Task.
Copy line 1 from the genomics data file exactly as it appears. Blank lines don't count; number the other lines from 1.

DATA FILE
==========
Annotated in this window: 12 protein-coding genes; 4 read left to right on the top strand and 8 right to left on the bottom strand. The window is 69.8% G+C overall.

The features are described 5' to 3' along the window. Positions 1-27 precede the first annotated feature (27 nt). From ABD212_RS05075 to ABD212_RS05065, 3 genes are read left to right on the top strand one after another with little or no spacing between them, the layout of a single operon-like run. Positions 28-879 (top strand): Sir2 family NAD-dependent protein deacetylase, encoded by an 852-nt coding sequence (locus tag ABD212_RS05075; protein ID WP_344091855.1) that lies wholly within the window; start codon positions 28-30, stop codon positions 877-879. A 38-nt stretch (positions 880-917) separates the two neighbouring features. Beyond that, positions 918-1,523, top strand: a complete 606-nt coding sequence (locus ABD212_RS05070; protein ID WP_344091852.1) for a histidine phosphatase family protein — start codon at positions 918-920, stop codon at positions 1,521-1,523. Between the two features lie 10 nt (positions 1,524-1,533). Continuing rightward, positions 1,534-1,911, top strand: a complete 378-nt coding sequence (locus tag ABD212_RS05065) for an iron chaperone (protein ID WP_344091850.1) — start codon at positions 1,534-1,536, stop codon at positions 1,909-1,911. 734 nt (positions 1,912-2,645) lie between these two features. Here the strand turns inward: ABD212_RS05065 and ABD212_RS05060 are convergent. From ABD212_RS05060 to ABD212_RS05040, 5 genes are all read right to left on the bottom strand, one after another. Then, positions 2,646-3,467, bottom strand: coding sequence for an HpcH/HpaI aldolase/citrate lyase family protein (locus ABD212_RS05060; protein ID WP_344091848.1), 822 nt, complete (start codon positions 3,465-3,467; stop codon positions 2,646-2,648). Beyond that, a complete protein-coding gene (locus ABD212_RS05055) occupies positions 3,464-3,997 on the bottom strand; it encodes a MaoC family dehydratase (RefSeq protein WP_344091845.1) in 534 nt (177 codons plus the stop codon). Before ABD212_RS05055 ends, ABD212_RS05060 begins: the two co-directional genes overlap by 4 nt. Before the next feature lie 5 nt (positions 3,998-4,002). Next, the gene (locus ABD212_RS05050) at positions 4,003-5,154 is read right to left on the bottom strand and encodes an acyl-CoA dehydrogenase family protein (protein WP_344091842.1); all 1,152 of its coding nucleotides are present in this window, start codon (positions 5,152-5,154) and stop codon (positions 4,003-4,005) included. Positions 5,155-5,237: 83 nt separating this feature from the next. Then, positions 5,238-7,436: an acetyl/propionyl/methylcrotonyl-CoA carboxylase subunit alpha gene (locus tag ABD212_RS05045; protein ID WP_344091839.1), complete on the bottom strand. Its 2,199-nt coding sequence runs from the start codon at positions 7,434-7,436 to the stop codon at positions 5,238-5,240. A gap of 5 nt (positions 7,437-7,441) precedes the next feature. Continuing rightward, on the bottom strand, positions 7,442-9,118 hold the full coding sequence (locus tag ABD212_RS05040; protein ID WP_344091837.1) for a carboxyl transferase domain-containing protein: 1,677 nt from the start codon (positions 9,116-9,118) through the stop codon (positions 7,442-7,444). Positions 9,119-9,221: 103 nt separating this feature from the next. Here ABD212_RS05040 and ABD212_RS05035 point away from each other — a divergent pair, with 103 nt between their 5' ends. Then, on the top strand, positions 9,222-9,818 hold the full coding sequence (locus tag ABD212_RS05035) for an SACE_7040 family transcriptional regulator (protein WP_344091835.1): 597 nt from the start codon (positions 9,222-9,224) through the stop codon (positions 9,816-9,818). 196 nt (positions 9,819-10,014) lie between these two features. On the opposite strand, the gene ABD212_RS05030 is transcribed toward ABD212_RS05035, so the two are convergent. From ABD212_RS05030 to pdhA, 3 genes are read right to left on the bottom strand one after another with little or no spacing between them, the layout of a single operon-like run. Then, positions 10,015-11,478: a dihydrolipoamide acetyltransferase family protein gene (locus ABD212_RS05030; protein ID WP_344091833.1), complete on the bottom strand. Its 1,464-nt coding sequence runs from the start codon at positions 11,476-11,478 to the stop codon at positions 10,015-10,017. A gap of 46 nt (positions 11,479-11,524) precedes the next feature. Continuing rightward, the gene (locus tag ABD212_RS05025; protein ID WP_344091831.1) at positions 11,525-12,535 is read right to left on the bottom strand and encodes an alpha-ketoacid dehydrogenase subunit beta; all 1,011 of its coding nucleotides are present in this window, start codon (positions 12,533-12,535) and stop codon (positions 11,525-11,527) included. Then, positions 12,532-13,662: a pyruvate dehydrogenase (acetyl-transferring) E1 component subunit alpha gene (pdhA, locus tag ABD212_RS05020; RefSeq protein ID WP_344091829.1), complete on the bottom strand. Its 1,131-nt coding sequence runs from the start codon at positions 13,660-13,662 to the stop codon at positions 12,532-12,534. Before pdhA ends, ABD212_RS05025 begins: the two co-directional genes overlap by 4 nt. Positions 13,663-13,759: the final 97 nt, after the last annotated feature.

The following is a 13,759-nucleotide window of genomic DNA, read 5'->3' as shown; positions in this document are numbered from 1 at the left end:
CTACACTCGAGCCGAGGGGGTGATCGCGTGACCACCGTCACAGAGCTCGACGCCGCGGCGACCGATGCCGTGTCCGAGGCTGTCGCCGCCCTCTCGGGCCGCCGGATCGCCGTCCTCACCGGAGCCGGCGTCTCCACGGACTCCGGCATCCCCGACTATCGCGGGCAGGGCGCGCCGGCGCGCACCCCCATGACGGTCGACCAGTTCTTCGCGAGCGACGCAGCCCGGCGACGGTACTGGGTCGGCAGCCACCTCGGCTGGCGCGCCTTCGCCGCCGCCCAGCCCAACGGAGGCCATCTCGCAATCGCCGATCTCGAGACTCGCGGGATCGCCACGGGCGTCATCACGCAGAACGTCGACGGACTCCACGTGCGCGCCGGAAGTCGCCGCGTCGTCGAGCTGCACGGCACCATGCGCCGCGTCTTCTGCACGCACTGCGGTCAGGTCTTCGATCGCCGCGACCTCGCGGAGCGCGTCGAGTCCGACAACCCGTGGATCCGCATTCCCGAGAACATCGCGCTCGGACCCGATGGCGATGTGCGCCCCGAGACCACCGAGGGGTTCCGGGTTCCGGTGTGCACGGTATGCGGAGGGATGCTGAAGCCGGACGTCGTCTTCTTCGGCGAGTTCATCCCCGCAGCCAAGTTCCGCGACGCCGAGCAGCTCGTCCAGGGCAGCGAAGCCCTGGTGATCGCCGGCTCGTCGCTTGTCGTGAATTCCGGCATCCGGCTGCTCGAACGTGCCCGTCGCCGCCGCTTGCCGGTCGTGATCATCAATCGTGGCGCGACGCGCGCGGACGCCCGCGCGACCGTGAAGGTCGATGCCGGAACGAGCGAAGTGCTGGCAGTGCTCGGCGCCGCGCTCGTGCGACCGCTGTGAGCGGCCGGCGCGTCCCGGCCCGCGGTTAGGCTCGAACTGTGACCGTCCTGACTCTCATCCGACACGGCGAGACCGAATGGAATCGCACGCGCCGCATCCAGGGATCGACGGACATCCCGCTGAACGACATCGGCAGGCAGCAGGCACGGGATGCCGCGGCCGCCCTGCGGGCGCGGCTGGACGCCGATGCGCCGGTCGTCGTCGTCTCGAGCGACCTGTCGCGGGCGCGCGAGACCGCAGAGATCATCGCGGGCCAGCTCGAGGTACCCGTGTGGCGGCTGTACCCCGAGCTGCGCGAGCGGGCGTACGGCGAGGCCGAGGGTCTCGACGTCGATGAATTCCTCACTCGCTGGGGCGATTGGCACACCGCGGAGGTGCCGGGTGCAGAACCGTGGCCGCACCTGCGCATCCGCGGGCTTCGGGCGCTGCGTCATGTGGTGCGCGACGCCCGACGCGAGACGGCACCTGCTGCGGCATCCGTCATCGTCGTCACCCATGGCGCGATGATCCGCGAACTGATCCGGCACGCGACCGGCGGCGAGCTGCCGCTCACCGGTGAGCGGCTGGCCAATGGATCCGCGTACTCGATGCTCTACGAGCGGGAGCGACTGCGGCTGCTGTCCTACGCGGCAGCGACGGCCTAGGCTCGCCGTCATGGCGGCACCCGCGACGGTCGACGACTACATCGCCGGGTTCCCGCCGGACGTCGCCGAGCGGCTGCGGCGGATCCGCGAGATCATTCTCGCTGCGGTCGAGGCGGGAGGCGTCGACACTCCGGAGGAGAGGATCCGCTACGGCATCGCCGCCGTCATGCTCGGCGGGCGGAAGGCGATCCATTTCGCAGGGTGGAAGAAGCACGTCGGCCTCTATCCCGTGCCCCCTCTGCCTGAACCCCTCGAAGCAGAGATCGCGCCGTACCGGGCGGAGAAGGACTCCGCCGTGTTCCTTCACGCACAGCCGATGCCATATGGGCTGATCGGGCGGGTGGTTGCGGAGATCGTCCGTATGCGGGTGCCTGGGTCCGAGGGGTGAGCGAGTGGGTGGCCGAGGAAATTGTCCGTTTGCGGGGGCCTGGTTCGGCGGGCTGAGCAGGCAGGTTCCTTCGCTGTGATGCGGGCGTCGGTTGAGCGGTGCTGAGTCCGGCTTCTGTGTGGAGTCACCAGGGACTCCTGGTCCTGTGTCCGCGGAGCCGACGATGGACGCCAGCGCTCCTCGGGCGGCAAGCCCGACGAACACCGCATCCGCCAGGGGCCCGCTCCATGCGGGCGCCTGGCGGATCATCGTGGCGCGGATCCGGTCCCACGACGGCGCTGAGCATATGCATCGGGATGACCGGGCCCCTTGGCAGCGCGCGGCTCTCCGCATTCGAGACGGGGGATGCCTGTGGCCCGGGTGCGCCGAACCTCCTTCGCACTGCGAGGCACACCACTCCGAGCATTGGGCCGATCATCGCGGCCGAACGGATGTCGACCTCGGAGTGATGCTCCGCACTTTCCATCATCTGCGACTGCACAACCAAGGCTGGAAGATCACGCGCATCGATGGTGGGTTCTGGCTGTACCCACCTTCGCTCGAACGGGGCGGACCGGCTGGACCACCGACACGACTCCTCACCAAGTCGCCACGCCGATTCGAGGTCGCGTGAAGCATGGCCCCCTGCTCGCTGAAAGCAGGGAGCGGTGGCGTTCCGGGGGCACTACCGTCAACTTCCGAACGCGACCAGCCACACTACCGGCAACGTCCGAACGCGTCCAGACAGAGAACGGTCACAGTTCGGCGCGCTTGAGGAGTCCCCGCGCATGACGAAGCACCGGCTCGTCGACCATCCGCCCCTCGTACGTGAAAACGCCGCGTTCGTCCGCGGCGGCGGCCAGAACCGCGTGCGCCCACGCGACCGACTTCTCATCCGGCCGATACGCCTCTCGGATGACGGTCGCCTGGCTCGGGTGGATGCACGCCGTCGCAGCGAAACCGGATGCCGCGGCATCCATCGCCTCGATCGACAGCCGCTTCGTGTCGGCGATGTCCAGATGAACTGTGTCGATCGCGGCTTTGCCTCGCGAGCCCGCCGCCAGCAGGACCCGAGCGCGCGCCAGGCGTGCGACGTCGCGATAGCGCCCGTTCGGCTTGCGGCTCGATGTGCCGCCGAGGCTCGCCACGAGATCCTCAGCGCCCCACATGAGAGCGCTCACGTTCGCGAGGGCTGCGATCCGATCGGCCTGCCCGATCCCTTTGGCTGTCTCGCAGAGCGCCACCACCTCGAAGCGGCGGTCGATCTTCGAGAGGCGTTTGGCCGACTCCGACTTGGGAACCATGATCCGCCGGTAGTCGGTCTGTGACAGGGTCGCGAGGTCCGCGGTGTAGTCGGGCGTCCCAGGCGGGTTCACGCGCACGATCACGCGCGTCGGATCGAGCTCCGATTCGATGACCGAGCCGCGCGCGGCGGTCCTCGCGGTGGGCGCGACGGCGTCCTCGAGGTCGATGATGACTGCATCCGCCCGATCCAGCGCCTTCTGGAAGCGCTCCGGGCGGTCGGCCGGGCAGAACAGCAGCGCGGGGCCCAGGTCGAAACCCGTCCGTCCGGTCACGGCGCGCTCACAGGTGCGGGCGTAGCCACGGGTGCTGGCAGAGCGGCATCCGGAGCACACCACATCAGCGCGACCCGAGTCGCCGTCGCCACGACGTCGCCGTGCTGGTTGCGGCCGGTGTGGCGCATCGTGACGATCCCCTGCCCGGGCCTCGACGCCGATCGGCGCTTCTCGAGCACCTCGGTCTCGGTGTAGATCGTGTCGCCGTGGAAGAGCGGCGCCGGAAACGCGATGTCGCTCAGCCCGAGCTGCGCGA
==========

Annotated in this window: 12 protein-coding genes; 4 read left to right on the top strand and 8 right to left on the bottom strand. The window is 69.8% G+C overall.